Ostia was rejuvenated during the fascist era; it was renamed Lido di Ostia, or Ostia Lido, or Lido di Roma, lido meaning "beach" in Italian. Following the general urbanised re-planning of Rome, a new quartiere was created ex novo in the southern side of the capital city (EUR), and an acceptable road, dedicated to Italian explorer Christopher Columbus, was built to connect it with the seaside. Ostia became the beach resort of Rome, and was connected by a railway before the construction of the Fiumicino airport. The town was re-organized in a pure so-called "fascist architecture," which recalls some colonial, Mediterranean and rationalist styles, and divided into a coastal side, distributed in small villas used as second houses by Romans, and a rear side for workers. Ostia became one of the peripheral quartieri and borgate created all around Rome for the lower classes. Fascism is a radical political ideology that combines elements of corporatism, authoritarianism, nationalism, militarism, anti-anarchism, anti-communism and anti-liberalism. ... Urban planning is concerned with the ordering and design of settlements, from the smallest towns to the worlds largest cities. ... Palazzo dei Congressi The Esposizione Universale Roma (E.U.R.) is a large complex, built in 1935 by Benito Mussolini as symbol of fascism for the world; he wanted to expand the new Rome in the west, to connect it to the sea. ... Christopher Columbus portrait, painted by Alejo Fernándõ between 1505 and 1536. ... A type of Italian architecture from the 1930s used to celebrate the XXth year of the fascist regime in Rome. ... The idea and function of a villa has evolved considerably since its invention towards the end of the Roman Republic. ...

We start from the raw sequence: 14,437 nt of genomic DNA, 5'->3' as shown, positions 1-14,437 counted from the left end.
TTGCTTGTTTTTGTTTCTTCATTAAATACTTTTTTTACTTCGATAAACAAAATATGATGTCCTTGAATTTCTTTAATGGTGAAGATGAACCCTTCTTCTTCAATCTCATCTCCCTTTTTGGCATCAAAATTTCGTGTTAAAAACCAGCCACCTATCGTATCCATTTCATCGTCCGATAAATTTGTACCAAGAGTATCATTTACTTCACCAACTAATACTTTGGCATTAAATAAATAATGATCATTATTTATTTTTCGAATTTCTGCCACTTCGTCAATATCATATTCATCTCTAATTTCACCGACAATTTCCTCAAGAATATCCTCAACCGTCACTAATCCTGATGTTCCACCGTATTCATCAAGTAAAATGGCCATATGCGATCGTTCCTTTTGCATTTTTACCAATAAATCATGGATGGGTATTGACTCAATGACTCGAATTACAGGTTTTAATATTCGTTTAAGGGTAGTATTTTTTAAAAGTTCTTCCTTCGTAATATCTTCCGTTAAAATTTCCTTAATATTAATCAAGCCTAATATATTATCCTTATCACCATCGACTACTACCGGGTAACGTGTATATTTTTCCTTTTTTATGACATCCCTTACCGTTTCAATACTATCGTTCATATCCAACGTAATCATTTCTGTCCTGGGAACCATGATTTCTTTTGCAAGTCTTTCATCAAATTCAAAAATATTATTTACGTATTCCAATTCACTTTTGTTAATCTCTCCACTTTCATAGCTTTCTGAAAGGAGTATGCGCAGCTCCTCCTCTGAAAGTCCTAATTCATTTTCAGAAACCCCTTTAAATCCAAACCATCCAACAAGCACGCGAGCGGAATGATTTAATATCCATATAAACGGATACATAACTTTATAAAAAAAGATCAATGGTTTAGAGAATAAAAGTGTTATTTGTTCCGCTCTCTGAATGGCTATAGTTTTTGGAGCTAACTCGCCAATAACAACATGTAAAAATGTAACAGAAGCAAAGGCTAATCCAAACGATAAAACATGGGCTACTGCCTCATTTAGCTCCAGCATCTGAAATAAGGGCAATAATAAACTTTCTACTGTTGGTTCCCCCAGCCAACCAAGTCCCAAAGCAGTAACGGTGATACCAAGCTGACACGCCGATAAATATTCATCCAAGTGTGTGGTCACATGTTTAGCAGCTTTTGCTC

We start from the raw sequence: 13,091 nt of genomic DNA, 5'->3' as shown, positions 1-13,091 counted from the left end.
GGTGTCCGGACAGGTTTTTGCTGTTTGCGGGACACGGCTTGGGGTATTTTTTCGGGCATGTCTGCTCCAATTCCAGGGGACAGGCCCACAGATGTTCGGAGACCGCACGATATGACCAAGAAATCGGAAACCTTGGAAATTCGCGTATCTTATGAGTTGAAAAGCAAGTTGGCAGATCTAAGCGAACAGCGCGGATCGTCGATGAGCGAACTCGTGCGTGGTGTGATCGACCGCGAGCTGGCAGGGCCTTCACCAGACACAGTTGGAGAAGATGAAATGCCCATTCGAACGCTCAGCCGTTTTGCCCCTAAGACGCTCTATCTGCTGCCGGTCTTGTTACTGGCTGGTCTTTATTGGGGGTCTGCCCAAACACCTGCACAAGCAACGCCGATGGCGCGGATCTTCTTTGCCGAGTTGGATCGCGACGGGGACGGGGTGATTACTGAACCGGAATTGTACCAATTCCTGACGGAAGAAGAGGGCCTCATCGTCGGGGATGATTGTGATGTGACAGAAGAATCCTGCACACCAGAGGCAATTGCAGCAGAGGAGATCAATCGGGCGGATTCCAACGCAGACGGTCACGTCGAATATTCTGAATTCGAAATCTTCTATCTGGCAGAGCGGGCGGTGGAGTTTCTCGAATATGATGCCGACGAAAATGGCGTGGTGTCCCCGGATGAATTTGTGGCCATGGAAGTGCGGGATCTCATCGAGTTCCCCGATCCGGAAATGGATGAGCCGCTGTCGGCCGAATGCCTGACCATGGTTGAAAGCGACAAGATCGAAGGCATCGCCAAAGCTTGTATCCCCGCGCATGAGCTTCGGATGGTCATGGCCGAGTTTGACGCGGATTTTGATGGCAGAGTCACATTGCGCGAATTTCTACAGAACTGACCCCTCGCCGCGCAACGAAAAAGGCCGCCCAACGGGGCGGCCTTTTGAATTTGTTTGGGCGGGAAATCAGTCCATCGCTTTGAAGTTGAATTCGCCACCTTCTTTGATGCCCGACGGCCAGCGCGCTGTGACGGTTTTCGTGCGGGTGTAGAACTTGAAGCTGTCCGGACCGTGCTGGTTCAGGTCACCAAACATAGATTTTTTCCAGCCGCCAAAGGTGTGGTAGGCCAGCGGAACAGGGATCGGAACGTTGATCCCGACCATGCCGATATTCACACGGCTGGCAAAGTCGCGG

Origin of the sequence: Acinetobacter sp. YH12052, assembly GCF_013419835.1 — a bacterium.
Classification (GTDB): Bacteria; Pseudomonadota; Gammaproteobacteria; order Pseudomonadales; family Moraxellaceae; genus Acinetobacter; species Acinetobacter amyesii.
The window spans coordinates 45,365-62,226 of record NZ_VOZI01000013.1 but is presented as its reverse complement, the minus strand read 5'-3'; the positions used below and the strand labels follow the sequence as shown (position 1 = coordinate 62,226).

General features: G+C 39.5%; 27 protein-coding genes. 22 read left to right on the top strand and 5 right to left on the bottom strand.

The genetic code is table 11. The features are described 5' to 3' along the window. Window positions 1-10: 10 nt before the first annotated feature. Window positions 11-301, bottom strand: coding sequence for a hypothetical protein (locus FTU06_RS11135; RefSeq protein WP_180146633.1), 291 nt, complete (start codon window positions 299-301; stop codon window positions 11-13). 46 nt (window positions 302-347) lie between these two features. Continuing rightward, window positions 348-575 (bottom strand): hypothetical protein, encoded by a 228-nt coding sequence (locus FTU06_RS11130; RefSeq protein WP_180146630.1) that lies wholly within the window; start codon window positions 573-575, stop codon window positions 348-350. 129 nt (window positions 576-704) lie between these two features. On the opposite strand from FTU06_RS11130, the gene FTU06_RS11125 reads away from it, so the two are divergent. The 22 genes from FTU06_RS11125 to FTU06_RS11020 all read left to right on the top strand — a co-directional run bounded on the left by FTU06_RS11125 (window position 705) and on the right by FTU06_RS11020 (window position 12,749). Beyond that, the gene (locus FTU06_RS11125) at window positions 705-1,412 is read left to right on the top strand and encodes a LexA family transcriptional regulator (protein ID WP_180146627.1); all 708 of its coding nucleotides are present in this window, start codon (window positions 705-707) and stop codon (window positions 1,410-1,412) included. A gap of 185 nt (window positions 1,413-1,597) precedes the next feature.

During the Fascist period many of the structures of Ancient Ostia were renovated or in some cases reconstructed. The whole of the exterior of the Theatre, and much of the interior, date from 1930 to 1933. 1930 (MCMXXX) was a common year starting on Wednesday (link is to a full 1930 calendar). ... 1933 (MCMXXXIII) was a common year starting on Sunday (link will take you to calendar). ...


However, the fascist renewal was not long enjoyed, due to the imminence of World War II, which arrived when part of the works were still in progress; it was only in the 1960s that Ostia began to be used as a beach and as a holiday site, effectively becoming a part of the town, and it still is part of the territory of the council of Rome. This article is becoming very long. ... The 1960s decade refers to the years from 1960 to 1969, inclusive. ... 90 mile beach Australia A beach or strand is a geological formation consisting of loose rock particles such as sand, shingle, cobble, or even shell along the shoreline of a body of water. ... The word holiday has related but different meanings in English-speaking countries. ...

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Photos

The theatre as seen from the ancient main road.
The theatre as seen from the ancient main road.
Inside the theatre.
Inside the theatre.
Mosaic floor in the market.
Mosaic floor in the market.